Study: Anger On The Internet Contagious - Philadelphia News, Weather and Sports from WTXF FOX 29

Study: Anger On The Internet Contagious

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  • Anger spreads like the plague on social media

    Anger spreads like the plague on social media

    If you want to get retweeted, sound like an angry crank. That's the lesson of a newly released study, which investigated how messages containing different emotions spread on social networks.
    If you want to get retweeted, sound like an angry crank. That's the lesson of a newly released study, which investigated how messages containing different emotions spread on social networks.

Sounding off about the controversial Miley Cyrus video will more likely get you retweeted before you post about your happy day. Have you ever noticed a difference in your mood when you log off facebook or twitter? Specifically, you're really mad all of a sudden. That's because anger on the internet is contagious.

A team of researchers in China found anger spreads on the internet quicker than any other emotion. Researchers at China's Beihang University investigated how messages containing different emotions spread on social networks. According to a new research, diplomatic and social issues are the driving force to interaction on social media.

In 2010, computer science researcher Rui Fan and his team collected 70 million "tweets" from 200,000 users of Sina Weibo, a Twitter-like social network popular in China. (In fact, Weibo has roughly twice the number of users as Twitter does, some 500 million.)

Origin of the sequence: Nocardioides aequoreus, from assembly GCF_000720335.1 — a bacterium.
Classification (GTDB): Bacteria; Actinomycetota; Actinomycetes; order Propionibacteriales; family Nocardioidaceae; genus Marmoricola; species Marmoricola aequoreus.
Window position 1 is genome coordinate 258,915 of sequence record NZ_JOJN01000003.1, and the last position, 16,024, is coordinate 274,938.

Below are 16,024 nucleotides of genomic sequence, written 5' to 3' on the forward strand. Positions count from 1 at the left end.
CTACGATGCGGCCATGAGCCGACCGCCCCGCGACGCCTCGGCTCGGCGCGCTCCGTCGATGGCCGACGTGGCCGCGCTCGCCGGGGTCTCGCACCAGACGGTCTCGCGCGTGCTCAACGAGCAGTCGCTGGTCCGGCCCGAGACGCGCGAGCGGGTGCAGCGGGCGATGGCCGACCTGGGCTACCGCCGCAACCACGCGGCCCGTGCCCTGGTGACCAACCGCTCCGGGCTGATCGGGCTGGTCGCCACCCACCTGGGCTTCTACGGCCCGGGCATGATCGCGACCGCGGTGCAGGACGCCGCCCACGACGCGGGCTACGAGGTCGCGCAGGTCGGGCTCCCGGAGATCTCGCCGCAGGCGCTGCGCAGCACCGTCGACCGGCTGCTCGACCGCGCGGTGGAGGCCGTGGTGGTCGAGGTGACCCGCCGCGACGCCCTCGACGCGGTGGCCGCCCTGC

The team set out to find what type of posts would get the most retweets. What they found was that anger was the most viral emotion of all. Angry tweets cause a ripple of more angry tweets. Sometimes up to three degree of separation from the original user.

Using emoticons as their guide, the researchers then separated tweets into four categories of emotions: Anger, joy, sadness, and disgust. Previous similar studies, the researchers note, have only divided messages into two categories, positive and negative, which they believe provides limited usefulness in ascertaining the spread of sentiment among an online community.

Surprisingly to the researchers, the spread of sadness and disgust among Weibo users was "trivial." Joyful tweets had more influence on other users. But anger – well, that was the most viral emotion of all.

"Our results show that anger is more influential than other emotions like joy, which indicates that the angry tweets can spread quickly and broadly in the network," the researchers wrote. "While out of our expectation, the correlation of sadness is low."

Rui's team believes that their findings may explain the spread of societal unrest in China, especially where social and political problems are concerned. "Through keywords and topics mining in retweeted angry tweets, we find the public opinion toward social problems and diplomatic issues are always angry," say the researchers.

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